Crazyhead (Netflix, horror/comedy) –  These two female British demon hunters in their twenties are just trying to get through their quarter life crises without being killed  a la Buffy The Vampire Slayer meets Broad City. I stumbled across this show one night and gave it a play without knowing anything about it.  The opening sequence turns out to be not at all what you think it is and once you figure it out, the British dry, dark humor takes over and you’re off to the demonic races.












What TV made you happy in 2016?  Please share in the comments!

From The White Lady At The Front Of The Classroom: Election Fallout


My heart pounded in my chest as the electoral college number creeped toward Donald Trump’s column.  It was 3 a.m., my cat curled against my side as I looked to Facebook for solace and CNN for information. When John Podesta told us to go to bed, I knew it was over.  I trudged upstairs, hoping a miracle would happen overnight, like when you find $20 in your jeans pocket.  I cried to my husband, my mind whirring about how I would talk about this with my high school students.  How would I, as a white woman, explain how white America voted against them, my beautiful, intelligent, compassionate, students of color? The LGBTQ+ students I advise in our gay/straight alliance?

After asking for help on Facebook, I came to these conclusions:

  1.  It was a day to listen.  During the riots in Ferguson, when I felt just as helpless, a wise, African-American colleague told me to just listen. That advice has never failed me since.
  2.  Art heals, so I’d give my high schoolers space to create.
  3. We would  do a lesson in communication skills, practicing “I feel” statements.


    This student wrote a message to her nephews who are autistic.  She is upset our next president mocked a reporter with a disability.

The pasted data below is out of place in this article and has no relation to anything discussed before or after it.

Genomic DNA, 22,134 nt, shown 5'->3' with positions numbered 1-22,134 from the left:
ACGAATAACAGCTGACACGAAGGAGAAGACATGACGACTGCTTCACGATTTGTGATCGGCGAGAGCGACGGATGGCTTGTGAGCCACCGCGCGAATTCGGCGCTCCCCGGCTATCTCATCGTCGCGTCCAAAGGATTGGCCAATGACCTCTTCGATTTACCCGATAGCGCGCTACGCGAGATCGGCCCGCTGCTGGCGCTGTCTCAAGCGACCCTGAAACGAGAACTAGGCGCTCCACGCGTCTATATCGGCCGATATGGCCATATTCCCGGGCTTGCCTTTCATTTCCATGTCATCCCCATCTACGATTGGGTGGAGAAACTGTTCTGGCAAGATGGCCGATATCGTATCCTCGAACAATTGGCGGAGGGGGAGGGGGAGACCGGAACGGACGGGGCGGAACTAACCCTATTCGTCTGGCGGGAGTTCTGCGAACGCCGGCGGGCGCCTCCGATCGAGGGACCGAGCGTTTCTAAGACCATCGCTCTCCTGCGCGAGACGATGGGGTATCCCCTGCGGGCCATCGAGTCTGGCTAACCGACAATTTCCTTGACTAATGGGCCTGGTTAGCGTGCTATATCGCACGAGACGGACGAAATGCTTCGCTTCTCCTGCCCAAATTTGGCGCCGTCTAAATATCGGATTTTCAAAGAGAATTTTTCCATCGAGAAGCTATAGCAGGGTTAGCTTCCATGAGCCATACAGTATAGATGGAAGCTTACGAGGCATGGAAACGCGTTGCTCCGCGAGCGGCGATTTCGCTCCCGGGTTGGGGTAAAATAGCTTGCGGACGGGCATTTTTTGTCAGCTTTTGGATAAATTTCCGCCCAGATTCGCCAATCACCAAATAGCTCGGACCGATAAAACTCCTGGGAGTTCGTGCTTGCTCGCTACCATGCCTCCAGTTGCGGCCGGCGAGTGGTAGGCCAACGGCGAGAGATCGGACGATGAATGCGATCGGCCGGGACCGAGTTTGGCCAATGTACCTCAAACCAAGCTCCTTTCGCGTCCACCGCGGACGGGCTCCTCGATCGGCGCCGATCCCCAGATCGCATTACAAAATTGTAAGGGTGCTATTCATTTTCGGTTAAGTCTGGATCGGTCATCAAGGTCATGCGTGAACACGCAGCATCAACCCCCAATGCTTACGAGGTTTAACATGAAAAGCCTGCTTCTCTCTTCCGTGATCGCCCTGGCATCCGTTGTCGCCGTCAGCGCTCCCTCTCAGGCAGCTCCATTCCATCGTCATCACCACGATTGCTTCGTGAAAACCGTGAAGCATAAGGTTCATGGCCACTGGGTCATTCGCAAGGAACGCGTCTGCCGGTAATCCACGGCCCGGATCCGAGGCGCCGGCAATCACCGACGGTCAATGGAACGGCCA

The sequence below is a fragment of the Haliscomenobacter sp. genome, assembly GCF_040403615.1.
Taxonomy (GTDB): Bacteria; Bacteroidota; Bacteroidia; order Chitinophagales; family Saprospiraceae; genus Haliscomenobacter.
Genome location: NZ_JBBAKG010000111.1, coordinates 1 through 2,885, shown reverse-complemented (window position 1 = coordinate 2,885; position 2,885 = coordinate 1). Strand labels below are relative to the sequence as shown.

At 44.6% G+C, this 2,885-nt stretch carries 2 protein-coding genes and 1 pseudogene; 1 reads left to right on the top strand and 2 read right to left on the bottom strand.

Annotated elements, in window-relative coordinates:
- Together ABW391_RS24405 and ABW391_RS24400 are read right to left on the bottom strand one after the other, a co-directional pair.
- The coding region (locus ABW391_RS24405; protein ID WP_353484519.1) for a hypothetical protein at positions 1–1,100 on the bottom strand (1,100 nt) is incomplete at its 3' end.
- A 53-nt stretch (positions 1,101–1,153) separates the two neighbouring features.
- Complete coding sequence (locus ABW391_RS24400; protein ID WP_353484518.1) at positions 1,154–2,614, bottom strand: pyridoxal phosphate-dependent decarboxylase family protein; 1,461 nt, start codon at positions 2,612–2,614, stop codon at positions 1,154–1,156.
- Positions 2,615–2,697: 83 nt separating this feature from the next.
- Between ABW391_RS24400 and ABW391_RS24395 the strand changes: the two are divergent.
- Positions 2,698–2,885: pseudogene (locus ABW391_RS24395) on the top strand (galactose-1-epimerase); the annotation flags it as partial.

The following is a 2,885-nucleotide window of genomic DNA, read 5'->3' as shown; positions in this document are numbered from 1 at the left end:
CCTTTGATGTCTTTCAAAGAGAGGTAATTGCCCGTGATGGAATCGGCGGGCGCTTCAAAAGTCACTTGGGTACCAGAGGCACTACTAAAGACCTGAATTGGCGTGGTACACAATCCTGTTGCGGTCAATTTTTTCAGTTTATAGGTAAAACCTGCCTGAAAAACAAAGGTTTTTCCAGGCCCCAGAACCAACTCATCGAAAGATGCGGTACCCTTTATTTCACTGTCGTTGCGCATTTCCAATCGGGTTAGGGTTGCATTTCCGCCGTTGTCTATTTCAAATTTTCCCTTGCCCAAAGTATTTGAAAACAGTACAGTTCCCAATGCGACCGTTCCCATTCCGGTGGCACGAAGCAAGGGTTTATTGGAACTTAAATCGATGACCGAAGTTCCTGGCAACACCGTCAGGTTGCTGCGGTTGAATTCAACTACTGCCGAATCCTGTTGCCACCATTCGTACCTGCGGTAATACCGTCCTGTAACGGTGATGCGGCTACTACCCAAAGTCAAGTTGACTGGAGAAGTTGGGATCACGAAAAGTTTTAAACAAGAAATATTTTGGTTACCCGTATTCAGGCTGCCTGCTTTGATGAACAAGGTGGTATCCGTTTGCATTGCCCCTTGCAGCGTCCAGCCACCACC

I arranged my tables in a rectangle and covered the surfaces with long strips of butcher block paper.  I put out markers and a talking piece for the circle we would have.  It was a small, orange pumpkin. Orange, the color of the solar plexus chakra, of creativity.  Seemed fitting.

I invited each student to sit where they were comfortable and to do their warm up in Google Classroom: How are you today? What’s on your mind?   Answers ranged from tired, hungry, and fine, to expressions of sadness and fear over the election of Donald Trump as their president.

Then I talked to them about how their feelings are never, ever wrong, despite the messages they might get from other people.  I told them about times people were successful in calling me a troublemaker when I was expressing concerns over a loved one and how I have learned to ignore that and speak my truth.  Then I added how no matter how we feel, we have to do our best to treat people with respect.

I asked for a “tough” student volunteer.  I  was clear what I was going to say wasn’t true, but to go with it.

Me: I am going to say two sentences to you.  What is the effect of each one?  Jose, you are annoying.  Jose, I feel that you are annoying.

Typical Student Answer:  When you say I’m annoying, it makes it sound like the whole world thinks I’m annoying, that it’s true. But when you say you feel that I’m annoying, I know it’s your opinion only.


So we passed the orange pumpkin around the circle, each person having the opportunity to say what was on their minds using “I feel” statements.  Some shared, some passed, all listened.

Comments included:

Is this a real pumpkin?  (because ninth graders)

I feel angry.

I feel that it’s not right for the president to think it’s OK to touch women without their consent.

I think  Trump might do good things, but I’m nervous because my brother is a Marine.

We have to come together.

I feel unsafe.

I feel unsafe.  That was the word that, by 7th period, had me in tears.

We have an awesome responsibility to do our best to offer safety to each other.  An ear to listen, open eyes, open hearts.  We are responsible for standing up for each other, even when it makes someone else uncomfortable.

And …

….it’s OK to tell people their vote makes you sad, makes you uncomfortable.  That you feel disappointed.  That they have to accept responsibility for their vote.  That their  vote for Trump was a vote for bigotry.

Just remember those “I feel” statements.

I’ll leave you with some of my students’ artwork.  I hope I served them well today.

Onward in hope.